Killing threads

imageguy imageguy1206 at gmail.com
Sun Apr 5 15:05:57 CEST 2009


On Apr 4, 10:43 pm, ericwoodwo... at gmail.com wrote:
> Hi,
>      I'm new to python and even newer to threading and it seems as
> though I'm missing something fundamental about threads.  Basically I
> have a program that looks like this:
>
> class ThreadOne(threading.Thread):
>      while 1:
>           do stuff
>
> class ThreadTwo(threading.Thread):
>      while 1:
>           do other stuff
>
> first = ThreadOne()
> second = ThreadTwo()
>
> while 1:
>     do stuff
>
> The issue that I'm having is...I don't know how to kill this app in
> window.  I hit ctrl-c but that only seems to kill one of the threads.
> The rest of the app just lingers.  There's got to be a more graceful
> way but so far I haven't googled anything up.
>
> I'm using queues to talk between these threads so I could certainly
> put some kind of message on the queue that causes the threads to
> commit suicide but I'm thinking there's a more built in way to do what
> I want.  I'm just not sure what it is.
>
> I'd appreciate it if somebody could point me in the right direction.
> Thanks.

I am not an expert either, however, I think the standard practice is
to use and threading.Event to communicate with the threads.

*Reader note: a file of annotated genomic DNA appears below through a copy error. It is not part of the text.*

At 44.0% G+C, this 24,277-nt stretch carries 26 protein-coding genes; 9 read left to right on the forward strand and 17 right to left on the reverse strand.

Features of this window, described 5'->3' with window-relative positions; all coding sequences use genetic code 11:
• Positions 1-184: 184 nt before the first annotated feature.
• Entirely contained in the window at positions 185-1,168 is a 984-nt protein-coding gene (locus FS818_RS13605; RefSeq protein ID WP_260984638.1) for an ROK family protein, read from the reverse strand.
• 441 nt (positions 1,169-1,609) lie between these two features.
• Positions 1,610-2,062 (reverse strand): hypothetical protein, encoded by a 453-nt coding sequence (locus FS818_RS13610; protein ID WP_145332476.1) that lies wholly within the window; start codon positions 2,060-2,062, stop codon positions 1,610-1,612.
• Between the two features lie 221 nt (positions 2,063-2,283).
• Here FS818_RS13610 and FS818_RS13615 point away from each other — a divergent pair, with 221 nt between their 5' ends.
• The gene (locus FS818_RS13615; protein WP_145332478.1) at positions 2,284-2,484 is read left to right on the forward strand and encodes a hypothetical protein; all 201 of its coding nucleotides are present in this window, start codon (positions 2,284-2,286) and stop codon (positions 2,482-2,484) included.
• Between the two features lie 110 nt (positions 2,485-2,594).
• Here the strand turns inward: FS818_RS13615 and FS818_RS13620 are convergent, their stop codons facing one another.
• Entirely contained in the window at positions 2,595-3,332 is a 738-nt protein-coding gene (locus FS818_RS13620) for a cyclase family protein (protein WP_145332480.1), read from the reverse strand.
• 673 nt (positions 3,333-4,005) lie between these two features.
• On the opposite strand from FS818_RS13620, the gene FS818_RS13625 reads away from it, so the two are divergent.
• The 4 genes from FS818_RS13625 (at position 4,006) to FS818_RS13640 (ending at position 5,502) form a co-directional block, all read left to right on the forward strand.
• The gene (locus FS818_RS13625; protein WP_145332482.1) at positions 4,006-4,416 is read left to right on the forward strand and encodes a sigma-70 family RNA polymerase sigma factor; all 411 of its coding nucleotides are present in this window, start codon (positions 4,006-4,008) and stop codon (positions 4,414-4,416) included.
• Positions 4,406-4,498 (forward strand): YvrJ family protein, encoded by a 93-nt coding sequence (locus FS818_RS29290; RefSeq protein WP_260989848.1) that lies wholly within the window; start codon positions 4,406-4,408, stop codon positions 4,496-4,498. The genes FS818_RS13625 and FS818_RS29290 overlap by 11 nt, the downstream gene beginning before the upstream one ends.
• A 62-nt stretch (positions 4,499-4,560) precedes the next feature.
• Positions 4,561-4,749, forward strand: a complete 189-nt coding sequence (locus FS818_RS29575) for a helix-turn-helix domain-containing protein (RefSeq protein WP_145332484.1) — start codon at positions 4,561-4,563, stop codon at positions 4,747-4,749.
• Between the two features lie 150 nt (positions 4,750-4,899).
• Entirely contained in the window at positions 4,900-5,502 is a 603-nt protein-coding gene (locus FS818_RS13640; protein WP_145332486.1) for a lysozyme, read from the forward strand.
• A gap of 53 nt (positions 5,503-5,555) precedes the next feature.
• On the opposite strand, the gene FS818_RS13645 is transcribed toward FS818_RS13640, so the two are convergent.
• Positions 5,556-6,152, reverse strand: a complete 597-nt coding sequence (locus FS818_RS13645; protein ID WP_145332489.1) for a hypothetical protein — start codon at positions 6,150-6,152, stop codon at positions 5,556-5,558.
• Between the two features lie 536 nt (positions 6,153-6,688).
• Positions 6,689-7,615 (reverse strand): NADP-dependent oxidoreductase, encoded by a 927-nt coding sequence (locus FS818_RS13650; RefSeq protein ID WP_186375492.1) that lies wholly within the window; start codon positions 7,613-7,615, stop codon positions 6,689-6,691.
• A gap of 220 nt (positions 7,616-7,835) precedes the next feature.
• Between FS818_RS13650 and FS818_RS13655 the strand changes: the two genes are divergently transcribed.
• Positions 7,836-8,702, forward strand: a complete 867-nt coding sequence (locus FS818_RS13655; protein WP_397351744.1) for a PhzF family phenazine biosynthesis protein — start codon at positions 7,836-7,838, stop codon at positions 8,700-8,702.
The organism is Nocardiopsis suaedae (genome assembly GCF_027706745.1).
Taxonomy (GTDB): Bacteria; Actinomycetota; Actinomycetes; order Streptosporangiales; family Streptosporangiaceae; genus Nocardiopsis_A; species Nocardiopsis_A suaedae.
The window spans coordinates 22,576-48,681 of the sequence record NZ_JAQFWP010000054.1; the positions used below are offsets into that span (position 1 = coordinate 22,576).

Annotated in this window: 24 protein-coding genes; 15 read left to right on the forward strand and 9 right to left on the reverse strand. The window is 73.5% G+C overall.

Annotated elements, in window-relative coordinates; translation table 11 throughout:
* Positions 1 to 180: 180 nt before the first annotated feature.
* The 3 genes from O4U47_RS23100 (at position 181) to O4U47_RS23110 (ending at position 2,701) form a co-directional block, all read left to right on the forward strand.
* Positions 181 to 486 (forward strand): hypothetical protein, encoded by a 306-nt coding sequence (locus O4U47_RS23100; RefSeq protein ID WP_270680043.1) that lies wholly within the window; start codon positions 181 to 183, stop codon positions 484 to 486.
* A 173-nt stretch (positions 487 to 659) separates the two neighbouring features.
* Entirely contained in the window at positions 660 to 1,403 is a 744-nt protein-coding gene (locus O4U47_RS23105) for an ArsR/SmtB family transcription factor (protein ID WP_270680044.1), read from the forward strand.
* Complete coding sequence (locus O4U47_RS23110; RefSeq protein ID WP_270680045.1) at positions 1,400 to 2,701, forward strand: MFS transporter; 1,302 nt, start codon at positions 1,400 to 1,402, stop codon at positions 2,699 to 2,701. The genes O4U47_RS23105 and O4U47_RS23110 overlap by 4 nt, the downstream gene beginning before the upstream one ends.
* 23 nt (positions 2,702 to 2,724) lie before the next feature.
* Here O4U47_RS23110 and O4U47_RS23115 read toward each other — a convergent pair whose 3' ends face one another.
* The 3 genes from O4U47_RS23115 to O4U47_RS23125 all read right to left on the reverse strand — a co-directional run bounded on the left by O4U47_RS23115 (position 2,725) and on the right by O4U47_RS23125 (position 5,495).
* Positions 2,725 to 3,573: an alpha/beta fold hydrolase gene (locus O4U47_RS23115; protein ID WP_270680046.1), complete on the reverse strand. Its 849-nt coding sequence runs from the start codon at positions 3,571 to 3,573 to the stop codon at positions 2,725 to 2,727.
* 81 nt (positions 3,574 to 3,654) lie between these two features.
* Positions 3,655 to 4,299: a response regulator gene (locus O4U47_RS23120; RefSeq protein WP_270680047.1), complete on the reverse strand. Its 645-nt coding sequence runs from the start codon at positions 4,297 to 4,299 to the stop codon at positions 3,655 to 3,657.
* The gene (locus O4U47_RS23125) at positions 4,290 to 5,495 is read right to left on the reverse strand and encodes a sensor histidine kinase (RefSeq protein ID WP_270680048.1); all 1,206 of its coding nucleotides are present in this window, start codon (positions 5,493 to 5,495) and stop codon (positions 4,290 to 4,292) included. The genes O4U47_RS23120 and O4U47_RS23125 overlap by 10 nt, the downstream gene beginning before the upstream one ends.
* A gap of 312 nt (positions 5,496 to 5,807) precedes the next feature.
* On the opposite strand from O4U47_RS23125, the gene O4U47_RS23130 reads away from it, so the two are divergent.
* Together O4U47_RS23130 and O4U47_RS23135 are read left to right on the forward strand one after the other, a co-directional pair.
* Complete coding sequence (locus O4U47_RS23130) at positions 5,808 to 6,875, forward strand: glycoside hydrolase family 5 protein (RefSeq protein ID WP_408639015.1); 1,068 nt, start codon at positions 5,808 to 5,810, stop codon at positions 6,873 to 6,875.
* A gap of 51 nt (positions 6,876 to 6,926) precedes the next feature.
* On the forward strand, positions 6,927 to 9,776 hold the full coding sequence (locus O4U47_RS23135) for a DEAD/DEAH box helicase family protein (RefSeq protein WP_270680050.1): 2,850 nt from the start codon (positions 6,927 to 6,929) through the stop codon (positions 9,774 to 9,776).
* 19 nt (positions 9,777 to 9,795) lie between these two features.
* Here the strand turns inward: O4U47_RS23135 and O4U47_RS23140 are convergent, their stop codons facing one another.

So the structure goes something like this;
In the main thread set a threading.Event called 'keepgoing'.
Pass this object into the thread at instantiation or as a parameter in
the .start method
Over-ride the .run method to handle the process
Change the while loop's condition to check the .keepgoing.isSet()
In the primary thread, when you want the threads to stop, simply .clear
() the keepgoing event
The while loop terminates and at the end of the .run method, the
thread will terminate.

In the primary program, you should then .join() the worker threads.
- doing this will block the program until all of the thread have
stopped.

So your example would become;

class ThreadOne(threading.Thread):

   def __init__(self, keepgoing):
      threading.Thread.__init__(self)
      self.keepgoing = keepgoing

   def run(self)
     while self.keepgoing.isSet():
          do stuff thread one

class ThreadTwo(threading.Thread):

   def __init__(self, keepgoing):
      threading.Thread.__init__(self)
      self.keepgoing = keepgoing

   def run(self)
     while self.keepgoing.isSet():
          do stuff in thread two
#
#now start the main process
#

keepgoing = threading.Event()
keepgoing.set()

first = ThreadOne(keepgoing)
second = ThreadTwo(keepgoing)

# you could also pass in the variable with a thread.start() method,
which will then call the thread.run()

while 1:
   do stuff
   if stop_condition:    #keyboard interrupt ?
       keepgoing.clear()

for worker in threading.enumerate():
    if worker.isAlive():
        worker.join()

FULL DISCLAIMER:  I am NOT a threading expert and have limited
experience, so if this doesn't work, you are on your own !











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